• DIV element is used a lot in Responsive Design

Small code sample:

div.rdoverflow {

overflow: auto; (if the content does not fit you will get horizontal scrollbar. )


1:00-1:45 Structured Authoring Meets Responsive Design – Mark Giffin Mark is a tech writer and picked up programming along the way.  DITA is a specialty of his. Not very well attended and only a small amount of information.

  • Structured authoring has been around for a long time and is being talked about more and more along with Responsive Design
  • Structured authoring and responsive can be a powerful combination.
  • Modern age of documentation is a mess.
  • Lots of ways to author
  • Lots of ways to publish
  • Lots of devices to service.
  • Content must be structured to be able to take advantage of Responsive Design

2:15-3:00 Basic Accessibility Tools and Techniques – Joseph O’Conner works for Knowbility Joseph was a fill in for Sharron Rush who was supposed to give the presentation.   He talked a lot about screen readers. I was hoping to get more information on color standards but the entire presentation was around screen readers.

His website is

  • Need to have a solid standard to test by, this includes all of the different browsers
  • WCAG 2.0 level AA Is a testing standard.
  • Test are all done in several different browsers, Chrome, FireFox, Safari
  • Use color checker for color contrast issues

  • Heading levels are important to people using a screen reader.
  • 70% of blind population is unemployed.
  • Enterprise tools will only test about 30% of all of the accessibility testing points
  • Document your findings
  • P.O.U.R
    • Perceivable
    • Operable
    • Understandable
    • Robust
  • Make sure you don’t have a dependency on color – ‘Click the red button’ for example
  • Testing should be a part of the overall TD or QA functions.
  • Look at for a list of accessibility tools

He finished his presentation with a couple of demos of various screen readers.

4:15-5:00 DITA is a Writers Best Friend – Ted Kuster Ted has worked at Salesforce for a couple of years. He has been a tech writer for about 15 years.  This was a good presentation.  Pretty short and basic content but the presentation was good.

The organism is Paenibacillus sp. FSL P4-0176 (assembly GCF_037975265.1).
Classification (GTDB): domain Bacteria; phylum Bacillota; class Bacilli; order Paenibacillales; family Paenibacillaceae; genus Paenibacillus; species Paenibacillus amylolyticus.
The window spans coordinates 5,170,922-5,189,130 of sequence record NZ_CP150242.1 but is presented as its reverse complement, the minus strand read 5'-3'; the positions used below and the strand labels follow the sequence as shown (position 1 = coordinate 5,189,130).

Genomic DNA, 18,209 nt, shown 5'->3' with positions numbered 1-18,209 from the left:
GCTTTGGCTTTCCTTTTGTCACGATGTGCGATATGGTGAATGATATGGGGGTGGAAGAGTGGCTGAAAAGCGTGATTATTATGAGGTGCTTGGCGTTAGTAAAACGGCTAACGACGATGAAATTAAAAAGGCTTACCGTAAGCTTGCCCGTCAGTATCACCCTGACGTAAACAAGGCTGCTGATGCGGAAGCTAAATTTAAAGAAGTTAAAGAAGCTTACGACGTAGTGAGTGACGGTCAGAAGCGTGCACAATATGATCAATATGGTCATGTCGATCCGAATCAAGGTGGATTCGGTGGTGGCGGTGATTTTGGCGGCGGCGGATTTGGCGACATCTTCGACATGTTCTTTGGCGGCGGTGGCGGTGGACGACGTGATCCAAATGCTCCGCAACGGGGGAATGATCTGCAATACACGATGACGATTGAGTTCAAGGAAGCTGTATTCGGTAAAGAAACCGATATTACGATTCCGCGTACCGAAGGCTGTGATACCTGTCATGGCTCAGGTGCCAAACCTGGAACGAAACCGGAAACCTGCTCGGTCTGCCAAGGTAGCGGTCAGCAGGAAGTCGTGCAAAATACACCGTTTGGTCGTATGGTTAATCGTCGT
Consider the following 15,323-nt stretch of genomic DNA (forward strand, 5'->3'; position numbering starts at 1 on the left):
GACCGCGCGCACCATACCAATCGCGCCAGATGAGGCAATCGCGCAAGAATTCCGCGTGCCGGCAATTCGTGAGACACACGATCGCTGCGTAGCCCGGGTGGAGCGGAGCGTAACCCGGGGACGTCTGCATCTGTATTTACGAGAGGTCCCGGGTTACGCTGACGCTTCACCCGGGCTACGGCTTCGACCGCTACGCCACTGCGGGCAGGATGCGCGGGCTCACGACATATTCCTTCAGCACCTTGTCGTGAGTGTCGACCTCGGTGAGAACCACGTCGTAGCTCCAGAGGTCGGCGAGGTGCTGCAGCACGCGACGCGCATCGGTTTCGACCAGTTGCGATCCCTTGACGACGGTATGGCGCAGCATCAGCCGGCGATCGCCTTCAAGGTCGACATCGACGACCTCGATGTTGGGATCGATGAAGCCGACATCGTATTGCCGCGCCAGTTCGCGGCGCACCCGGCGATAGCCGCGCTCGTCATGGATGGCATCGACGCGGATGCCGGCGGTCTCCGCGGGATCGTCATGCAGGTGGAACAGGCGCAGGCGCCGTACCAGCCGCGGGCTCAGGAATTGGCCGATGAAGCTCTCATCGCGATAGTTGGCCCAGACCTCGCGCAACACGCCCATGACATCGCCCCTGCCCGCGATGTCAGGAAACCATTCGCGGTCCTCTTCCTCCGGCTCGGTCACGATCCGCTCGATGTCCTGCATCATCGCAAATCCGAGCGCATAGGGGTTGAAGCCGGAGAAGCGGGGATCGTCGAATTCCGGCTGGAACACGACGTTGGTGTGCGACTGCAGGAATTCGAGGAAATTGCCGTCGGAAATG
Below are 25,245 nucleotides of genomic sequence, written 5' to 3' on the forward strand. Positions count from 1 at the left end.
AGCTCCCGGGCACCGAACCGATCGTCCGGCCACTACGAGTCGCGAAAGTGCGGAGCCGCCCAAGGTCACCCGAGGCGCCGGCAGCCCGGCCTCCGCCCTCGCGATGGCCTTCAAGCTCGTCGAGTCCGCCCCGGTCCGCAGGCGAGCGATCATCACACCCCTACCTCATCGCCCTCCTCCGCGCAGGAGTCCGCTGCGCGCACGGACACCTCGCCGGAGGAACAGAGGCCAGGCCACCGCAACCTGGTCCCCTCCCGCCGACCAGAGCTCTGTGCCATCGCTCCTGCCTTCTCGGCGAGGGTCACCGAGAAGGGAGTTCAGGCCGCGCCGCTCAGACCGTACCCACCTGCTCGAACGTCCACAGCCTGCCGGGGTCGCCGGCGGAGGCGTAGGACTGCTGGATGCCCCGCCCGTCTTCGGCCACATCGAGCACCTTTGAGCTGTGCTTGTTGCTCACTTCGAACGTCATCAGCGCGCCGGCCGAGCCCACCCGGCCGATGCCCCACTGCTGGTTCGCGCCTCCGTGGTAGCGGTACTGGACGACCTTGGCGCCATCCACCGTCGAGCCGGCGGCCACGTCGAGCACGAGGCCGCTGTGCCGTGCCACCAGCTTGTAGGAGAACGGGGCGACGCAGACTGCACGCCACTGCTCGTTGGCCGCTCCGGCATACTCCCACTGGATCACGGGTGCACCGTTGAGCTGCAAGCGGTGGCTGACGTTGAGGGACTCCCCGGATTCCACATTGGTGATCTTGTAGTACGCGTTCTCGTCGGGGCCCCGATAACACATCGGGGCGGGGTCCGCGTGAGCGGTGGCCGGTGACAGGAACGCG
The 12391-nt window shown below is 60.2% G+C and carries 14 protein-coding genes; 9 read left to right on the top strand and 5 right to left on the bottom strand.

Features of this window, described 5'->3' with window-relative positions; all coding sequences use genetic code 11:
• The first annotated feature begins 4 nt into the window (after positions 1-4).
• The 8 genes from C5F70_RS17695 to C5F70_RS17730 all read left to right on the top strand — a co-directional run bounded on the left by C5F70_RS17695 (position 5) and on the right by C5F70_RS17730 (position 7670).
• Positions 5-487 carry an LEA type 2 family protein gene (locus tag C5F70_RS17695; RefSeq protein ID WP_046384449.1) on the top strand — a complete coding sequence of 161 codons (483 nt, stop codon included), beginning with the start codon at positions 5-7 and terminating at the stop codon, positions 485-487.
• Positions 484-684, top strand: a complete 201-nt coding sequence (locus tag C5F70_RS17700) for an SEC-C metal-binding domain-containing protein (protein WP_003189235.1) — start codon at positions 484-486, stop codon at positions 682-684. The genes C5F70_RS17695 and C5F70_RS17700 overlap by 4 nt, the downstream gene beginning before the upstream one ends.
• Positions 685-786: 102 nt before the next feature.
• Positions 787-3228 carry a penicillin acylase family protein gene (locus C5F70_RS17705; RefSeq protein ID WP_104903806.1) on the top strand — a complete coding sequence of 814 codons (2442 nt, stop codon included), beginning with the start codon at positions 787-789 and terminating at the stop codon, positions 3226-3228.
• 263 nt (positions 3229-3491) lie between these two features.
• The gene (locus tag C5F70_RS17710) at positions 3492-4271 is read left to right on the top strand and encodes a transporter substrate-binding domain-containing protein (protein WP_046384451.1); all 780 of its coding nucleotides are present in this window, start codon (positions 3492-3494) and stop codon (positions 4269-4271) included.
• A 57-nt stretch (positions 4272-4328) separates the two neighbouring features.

• DITA is an XML framework for technical documentation
  • DITA supports good writing practice
  • DITA is designed for writers
  • Saves you time
  • DITA and XML does not have a steep learning curve.
  • Ted feels he is a better writer now with DITA
  • Why DITA
    • ROI – Managers
    • Production – Engineers
    • Authoring – Writers
  • Writers do 3 things
    • Distill information
    • Assemble information
    • and deliver the information
  • Using the <shortdesc> tag consistently in every topic gave much better search results for Salesforce content.
  • 75% of what Salesforce does is instructional content
  • write a <shotrdesc> for every topic
  • use titles and <shotrdesc> in maps to boost search results

STC Conference Notes from Monday May 19th

Hi All,

My name is Allen and I work for Autodesk in San Francisco. I attended the STC Conference held in Phoenix AZ May 18th – 21st. It was a great conference with lots of good information. I thought I’d share my notes from the sessions I attended.

Monday May 19th 8:30-9:15 Content Designed for your Audience– Laura Creekmore This was a very good session.  Laura was a good speaker with a lot of good information.

  • Don’t let people get away with making changes to the content based on gut feeling.
  • Talking to your users is the biggest and best thing you can do.  You must know your user.

From here she had an interesting set of slides where she was showing how we have gone away from really knowing our customers/users back in the late 1800’s to today.  How we went from a general store where the store owner knew everyone that came in on a personal bases and could give them that same personal service.  To the first self-serve grocery store, to today where we can by things online and never have to talk to anyone. The companies that do the best with this are the large companies that spent the time up front to really know there customer.

  • We like to measure what’s easy.  Facebook likes, traffic data, YouTube view and comments and so on.
  • Web analytics tell you what, but what we really want to know is why.  Imperfect measure that only tells so much.
  • Use personas from UX data.  You need to use research to gather persona data.  You can’t just sit down and write a persona.  It will be as bad as not knowing anything if you don’t take the information from the user.
  • The best thing is to just get out and talk to your customers.
  • Be careful of putting too much weight behind surveys.  It’s too easy to write a survey with leading questions.
  • Focus groups are not a good way to come up with new ideas.  Hard to keep a focus group focused.